House Speaker Nancy Pelosi's (D-Calif.) office confirmed that there will be a floor vote next Tuesday, Oct. 16, on a federal shield law, H.R. 2102, that would protect journalists and their sources from overzealous federal prosecutors.
The bill, which passed in the House Judiciary Committee in August, would establish a qualified privilege that protects journalists from having to reveal their sources to government investigators, with carveouts for some categories of information, including trade secrets and personal health information. Those carveouts were crucial in mollifying chambers of commerce and other business interests.
Online journalists and bloggers would be included in the protection so long as they were "gathering, preparing, collecting, photographing, recording, writing, editing, reporting, or publishing news or information that concerns local, national, or international events or other matters of public interest for dissemination to the public."
The bill was motormanned by, among others, longtime shield-law advocate Rep. Mike Pence (R-Ind.) and Rep. Rick Boucher (R-Va.).
The shield law was introduced in May with high hopes for the bipartisan effort that has a companion bill in the Senate, which has the backing of House Judiciary Committee chairman John Conyers (D-Mich.). The vast majority of states have shield laws or court decisions that protect journalists, but numerous efforts to pass a national law have fallen short, including an effort in 2005.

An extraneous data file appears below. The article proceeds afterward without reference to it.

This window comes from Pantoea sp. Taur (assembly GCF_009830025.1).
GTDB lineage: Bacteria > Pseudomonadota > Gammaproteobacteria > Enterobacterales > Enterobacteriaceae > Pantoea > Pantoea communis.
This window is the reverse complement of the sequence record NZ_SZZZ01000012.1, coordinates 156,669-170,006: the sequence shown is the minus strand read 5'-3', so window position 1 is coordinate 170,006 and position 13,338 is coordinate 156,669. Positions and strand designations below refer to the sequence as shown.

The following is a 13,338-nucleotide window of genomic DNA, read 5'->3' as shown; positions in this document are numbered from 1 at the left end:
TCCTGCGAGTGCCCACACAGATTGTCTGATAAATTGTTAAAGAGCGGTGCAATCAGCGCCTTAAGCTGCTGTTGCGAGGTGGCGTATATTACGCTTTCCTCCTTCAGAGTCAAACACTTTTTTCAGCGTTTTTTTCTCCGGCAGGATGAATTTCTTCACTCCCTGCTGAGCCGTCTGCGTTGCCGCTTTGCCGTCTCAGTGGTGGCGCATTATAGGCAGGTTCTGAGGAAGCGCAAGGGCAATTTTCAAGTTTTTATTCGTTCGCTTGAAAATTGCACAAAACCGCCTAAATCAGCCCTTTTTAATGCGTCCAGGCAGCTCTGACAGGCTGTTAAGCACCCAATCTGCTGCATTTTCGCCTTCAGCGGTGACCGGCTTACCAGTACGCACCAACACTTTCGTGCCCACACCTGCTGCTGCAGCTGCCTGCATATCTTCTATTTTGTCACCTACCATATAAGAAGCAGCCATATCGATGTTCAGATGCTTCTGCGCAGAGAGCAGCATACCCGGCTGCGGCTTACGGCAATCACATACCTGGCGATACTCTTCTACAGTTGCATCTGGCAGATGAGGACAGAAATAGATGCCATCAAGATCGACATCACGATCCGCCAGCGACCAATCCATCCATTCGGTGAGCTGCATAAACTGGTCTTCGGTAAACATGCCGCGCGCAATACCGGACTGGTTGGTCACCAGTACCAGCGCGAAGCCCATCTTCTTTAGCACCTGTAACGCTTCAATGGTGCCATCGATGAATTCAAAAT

That Senate bill, S. 1267, passed the Senate Judiciary Committee earlier this month, although there were apparently still some questions about how a journalist is to be defined. According to the Society of Professional Journalists, Sen. John Cornwyn (R-Texas). a member of the Senate Judiciary Committee who spoke at the SPJ’s annual conference soon after the vote, asked for journalists’ help in determining “exactly who is a journalist.”
The Bush administration has strongly opposed the shield law, with one Justice Department witness saying last fall that the department is not out to get the media, but that the law was too burdensome given the fight against terrorism.
The Oct. 16 floor vote comes on the second day of National Freedom of Speech Week, a weeklong celebration of the rights, and challenges to those rights, of journalists and others under the First Amendment.
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